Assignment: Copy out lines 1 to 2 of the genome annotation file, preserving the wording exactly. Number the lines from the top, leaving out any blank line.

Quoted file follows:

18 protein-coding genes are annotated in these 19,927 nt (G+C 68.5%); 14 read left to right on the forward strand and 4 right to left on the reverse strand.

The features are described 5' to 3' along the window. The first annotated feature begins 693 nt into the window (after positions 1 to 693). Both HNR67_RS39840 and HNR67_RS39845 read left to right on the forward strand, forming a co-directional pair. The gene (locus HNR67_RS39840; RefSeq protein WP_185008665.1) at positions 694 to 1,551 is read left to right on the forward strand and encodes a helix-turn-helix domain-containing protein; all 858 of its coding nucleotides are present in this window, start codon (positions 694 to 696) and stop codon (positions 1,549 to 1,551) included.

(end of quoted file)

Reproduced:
18 protein-coding genes are annotated in these 19,927 nt (G+C 68.5%); 14 read left to right on the forward strand and 4 right to left on the reverse strand.

The features are described 5' to 3' along the window. The first annotated feature begins 693 nt into the window (after positions 1 to 693). Both HNR67_RS39840 and HNR67_RS39845 read left to right on the forward strand, forming a co-directional pair. The gene (locus HNR67_RS39840; RefSeq protein WP_185008665.1) at positions 694 to 1,551 is read left to right on the forward strand and encodes a helix-turn-helix domain-containing protein; all 858 of its coding nucleotides are present in this window, start codon (positions 694 to 696) and stop codon (positions 1,549 to 1,551) included.